Radiotherapy for carcinoma of the posterior pharyngeal wall.
- R A Cooper
- N J Slevin
- B M Carrington
- A J Sykes
- A Birzgalis
- D Mott
Affiliations: Department of Clinical Oncology, Christie Hospital NHS Trust, Manchester, M20 4BX, UK.
- Published online on: March 1, 2000 https://doi.org/10.3892/ijo.16.3.611
Views: 0 (Spandidos Publications: | PMC Statistics: )
Total PDF Downloads: 0 (Spandidos Publications: | PMC Statistics: )
This article is mentioned in:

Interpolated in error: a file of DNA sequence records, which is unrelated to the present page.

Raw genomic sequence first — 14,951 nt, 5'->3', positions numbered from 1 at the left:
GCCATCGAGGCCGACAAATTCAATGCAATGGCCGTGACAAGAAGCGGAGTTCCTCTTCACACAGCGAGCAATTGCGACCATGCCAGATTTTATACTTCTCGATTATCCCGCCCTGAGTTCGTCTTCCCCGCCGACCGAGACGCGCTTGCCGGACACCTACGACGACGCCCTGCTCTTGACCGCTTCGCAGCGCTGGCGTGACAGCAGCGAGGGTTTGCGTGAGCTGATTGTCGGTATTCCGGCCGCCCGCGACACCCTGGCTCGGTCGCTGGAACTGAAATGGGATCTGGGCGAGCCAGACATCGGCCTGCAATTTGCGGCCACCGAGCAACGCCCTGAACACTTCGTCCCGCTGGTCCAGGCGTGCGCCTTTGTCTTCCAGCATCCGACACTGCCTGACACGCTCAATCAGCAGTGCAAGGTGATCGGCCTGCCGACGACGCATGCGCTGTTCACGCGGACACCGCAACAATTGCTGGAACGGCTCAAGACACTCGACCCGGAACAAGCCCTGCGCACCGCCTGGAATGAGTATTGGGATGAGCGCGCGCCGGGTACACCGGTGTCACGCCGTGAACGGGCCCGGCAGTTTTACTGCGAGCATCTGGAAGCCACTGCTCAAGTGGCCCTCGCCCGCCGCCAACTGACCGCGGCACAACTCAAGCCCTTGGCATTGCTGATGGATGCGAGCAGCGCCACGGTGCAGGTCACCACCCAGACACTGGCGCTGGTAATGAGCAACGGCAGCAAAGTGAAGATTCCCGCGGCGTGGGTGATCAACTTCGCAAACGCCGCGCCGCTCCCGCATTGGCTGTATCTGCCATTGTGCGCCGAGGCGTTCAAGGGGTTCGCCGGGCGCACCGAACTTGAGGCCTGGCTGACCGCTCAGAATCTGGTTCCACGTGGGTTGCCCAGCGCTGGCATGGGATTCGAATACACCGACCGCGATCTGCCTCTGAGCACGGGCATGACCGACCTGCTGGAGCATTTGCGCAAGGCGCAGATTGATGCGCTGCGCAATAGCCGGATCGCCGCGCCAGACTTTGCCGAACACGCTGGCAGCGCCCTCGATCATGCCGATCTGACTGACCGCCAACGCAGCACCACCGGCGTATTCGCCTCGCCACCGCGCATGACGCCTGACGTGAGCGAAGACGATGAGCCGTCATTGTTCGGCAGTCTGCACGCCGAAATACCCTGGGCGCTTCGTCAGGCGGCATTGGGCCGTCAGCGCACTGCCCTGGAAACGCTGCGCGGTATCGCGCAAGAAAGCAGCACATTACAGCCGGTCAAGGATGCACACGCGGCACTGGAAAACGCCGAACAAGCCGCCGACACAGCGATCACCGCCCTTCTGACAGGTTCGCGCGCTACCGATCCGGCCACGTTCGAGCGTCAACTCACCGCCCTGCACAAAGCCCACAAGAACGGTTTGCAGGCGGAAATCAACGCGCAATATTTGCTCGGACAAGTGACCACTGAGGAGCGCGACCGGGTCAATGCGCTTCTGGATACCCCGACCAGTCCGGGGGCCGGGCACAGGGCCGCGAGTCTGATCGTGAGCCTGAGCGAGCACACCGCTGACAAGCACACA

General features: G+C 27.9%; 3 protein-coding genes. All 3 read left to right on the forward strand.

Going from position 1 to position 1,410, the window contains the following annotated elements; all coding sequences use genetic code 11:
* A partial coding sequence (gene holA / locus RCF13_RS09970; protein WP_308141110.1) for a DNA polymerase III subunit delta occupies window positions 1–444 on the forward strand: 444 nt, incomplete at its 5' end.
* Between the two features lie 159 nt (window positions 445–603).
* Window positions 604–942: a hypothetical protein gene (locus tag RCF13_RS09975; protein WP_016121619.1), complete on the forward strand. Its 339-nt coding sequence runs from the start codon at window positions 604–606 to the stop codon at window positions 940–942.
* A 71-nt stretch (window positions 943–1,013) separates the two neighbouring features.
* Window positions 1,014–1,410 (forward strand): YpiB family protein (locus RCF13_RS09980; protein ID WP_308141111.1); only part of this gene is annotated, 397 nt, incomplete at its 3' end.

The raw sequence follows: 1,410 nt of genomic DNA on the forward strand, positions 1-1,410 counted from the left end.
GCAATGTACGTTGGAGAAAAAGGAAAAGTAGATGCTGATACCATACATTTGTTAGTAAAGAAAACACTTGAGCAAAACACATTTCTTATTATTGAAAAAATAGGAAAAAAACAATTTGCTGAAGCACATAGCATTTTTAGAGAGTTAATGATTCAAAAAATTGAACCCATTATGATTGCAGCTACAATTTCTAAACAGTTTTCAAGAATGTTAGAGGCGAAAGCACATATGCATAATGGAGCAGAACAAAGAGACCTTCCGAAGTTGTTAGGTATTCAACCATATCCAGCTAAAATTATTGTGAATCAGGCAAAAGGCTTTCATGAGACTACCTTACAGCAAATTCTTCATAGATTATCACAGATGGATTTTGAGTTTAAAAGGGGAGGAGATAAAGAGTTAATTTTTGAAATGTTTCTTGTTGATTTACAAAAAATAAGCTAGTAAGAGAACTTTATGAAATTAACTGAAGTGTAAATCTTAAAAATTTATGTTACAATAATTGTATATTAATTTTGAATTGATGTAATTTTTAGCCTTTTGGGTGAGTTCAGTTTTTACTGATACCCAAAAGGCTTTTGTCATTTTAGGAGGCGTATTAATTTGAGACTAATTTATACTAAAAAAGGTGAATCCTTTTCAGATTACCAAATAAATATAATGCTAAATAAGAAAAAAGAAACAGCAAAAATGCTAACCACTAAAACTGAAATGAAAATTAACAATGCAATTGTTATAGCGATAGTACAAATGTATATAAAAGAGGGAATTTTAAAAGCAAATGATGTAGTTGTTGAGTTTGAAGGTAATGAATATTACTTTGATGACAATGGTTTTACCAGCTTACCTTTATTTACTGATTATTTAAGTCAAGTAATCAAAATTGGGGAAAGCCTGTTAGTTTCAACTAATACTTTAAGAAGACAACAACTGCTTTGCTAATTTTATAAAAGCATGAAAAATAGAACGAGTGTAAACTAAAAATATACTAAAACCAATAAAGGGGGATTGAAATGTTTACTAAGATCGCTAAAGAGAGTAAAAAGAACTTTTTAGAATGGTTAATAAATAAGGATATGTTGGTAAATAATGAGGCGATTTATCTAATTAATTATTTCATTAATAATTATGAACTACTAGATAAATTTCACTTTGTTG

Posterior pharyngeal carcinoma has an extremely poor prognosis regardless of the method of treatment. The purpose of this study was to assess the local control and survival in patients with carcinoma of the posterior pharyngeal wall treated with definitive radiotherapy and to determine prognostic factors which may be relevant to the current UICC staging classification. Between January 1991 and December 1995, 22 patients with a mean age of 60 years (range 44-82) received definitive radiotherapy, using a homogeneous technique, for carcinoma of the posterior pharyngeal wall. The median follow-up was 42 months (range 25-66). The overall 3-year survival and local control for the whole group was 50% and 73% respectively. Patients with early stage (T1 and T2) disease had a significantly better overall 3-year survival rate of 77% compared to 11% for patients with advanced stage (T3 and T4) disease (p=0.0010). Similarly, patients with early stage disease had a significantly improved 3-year local control rate compared to patients with more advanced stage disease (92% and 44% respectively, p=0.0080). Patients with node positive disease had an inferior survival rate of 29% compared to 60% for those with node negative disease though the difference did not reach statistical significance. In addition only one patient with initial node negative disease had isolated nodal relapse. There was no significant late morbidity. For patients with early stage disease we have obtained local control and survival rates comparable to other groups with a once daily, short fractionation radiotherapy scheme but with reduced morbidity. In late stage disease altered fractionation schemes should be considered in order to achieve better local control and survival. Isolated nodal relapse was not a significant problem in this cohort of patients. Outcome correlates with primary tumour size and this is reflected in the current UICC staging classification.